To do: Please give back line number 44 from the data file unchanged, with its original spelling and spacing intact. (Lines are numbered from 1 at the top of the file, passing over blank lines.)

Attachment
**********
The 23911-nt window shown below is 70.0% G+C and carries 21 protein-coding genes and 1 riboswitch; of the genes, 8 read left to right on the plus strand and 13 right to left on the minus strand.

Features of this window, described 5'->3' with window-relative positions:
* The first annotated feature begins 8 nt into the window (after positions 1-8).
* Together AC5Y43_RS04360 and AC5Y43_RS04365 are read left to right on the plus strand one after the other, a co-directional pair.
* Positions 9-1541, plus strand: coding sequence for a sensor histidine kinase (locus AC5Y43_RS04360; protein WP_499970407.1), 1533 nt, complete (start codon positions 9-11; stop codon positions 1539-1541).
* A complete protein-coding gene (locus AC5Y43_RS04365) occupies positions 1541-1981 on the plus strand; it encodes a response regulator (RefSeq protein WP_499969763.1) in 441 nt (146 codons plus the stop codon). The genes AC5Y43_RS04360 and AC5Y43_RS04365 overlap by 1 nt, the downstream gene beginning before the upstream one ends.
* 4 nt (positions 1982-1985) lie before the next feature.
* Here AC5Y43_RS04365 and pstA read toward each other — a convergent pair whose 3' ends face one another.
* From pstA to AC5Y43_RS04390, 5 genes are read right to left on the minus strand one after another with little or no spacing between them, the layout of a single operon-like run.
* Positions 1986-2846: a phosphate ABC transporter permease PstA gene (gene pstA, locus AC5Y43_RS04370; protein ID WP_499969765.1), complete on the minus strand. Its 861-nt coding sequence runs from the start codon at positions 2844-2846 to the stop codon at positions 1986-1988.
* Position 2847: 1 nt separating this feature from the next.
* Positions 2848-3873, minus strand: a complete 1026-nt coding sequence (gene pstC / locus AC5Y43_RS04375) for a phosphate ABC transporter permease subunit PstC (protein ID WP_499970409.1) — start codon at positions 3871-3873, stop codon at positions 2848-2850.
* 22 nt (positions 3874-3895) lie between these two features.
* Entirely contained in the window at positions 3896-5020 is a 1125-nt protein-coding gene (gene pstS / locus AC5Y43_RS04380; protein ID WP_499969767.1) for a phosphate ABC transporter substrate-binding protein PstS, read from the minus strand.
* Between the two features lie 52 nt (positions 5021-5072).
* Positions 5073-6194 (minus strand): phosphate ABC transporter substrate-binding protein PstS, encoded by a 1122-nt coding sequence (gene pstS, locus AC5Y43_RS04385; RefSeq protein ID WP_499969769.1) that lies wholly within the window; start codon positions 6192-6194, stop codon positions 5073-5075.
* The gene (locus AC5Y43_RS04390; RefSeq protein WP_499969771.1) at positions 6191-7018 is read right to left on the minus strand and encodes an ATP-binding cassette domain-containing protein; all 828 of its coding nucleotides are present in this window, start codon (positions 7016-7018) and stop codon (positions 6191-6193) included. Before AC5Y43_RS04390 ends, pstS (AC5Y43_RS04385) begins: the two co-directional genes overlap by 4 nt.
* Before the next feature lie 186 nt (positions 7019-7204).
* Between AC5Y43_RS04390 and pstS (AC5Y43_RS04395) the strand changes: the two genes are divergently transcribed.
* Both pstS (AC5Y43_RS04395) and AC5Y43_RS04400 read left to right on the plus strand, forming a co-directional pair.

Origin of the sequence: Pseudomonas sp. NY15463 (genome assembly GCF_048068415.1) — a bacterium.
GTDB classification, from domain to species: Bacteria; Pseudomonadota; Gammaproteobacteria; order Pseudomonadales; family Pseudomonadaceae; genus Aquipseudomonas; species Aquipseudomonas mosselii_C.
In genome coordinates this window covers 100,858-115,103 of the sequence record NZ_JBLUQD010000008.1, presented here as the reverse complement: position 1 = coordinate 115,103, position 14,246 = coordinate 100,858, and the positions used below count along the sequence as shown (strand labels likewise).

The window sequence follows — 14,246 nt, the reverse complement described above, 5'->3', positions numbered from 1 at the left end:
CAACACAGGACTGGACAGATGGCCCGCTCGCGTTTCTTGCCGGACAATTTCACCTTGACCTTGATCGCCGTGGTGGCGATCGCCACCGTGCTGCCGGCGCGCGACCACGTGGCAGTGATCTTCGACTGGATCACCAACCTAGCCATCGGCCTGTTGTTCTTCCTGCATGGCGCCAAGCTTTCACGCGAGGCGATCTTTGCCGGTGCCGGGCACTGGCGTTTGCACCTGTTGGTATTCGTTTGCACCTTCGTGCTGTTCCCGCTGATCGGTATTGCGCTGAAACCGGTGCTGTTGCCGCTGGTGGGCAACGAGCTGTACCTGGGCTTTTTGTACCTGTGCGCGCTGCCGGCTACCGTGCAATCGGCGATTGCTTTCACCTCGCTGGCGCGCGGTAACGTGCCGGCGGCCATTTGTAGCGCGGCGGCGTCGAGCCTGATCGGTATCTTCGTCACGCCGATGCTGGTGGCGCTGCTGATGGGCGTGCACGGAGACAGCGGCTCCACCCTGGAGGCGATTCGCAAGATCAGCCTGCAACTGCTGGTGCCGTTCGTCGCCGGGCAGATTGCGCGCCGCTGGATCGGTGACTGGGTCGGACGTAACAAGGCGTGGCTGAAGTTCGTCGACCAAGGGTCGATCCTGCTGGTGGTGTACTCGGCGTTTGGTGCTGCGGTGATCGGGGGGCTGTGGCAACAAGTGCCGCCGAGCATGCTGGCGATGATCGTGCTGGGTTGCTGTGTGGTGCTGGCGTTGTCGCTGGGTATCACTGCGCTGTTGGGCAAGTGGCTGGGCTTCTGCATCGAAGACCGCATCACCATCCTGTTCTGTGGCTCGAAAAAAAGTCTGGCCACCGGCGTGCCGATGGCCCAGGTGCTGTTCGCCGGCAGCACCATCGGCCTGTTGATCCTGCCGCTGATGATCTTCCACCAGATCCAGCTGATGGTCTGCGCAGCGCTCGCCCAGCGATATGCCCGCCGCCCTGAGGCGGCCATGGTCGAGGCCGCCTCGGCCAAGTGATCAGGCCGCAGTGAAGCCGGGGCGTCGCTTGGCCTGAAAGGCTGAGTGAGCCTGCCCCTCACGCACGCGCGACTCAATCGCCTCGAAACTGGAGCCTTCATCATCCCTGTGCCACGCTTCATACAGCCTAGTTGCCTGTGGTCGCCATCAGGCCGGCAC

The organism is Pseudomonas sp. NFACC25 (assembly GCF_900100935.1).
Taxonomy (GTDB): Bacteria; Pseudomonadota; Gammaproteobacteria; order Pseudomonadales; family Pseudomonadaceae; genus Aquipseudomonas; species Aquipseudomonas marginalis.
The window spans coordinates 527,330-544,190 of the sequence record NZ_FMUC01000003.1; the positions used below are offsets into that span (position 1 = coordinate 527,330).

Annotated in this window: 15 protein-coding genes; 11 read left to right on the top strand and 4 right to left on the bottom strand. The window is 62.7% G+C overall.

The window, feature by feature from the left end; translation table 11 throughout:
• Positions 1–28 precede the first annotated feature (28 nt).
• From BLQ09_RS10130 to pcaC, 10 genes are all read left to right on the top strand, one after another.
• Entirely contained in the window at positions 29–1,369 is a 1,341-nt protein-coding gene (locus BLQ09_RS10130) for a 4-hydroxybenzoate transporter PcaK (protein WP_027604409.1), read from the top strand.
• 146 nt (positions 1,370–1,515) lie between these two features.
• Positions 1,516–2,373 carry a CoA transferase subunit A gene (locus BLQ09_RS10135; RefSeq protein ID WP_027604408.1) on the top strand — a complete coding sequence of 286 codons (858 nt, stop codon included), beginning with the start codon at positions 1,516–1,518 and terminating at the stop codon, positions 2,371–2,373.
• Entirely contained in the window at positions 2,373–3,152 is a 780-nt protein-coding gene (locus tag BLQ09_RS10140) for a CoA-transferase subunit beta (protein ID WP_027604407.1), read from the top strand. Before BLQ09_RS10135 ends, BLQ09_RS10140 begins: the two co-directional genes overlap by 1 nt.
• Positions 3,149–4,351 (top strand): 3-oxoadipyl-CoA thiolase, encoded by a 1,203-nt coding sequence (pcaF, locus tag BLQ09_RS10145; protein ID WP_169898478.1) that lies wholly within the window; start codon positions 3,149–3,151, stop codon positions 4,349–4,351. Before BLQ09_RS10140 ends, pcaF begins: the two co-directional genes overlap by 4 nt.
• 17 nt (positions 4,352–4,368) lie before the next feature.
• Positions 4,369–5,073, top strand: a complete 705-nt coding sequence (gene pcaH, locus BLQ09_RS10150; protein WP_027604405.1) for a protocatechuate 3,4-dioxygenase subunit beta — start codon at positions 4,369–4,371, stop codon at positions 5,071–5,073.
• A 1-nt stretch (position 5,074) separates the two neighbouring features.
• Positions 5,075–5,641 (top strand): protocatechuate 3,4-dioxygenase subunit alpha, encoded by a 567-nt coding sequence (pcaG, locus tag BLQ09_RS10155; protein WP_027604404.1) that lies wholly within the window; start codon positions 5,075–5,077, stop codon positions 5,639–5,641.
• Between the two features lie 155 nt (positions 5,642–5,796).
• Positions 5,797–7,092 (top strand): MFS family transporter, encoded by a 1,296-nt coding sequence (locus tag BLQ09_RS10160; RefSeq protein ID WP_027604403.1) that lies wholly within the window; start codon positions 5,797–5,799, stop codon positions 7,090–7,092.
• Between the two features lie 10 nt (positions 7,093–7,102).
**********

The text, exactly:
• Between the two features lie 10 nt (positions 7,093–7,102).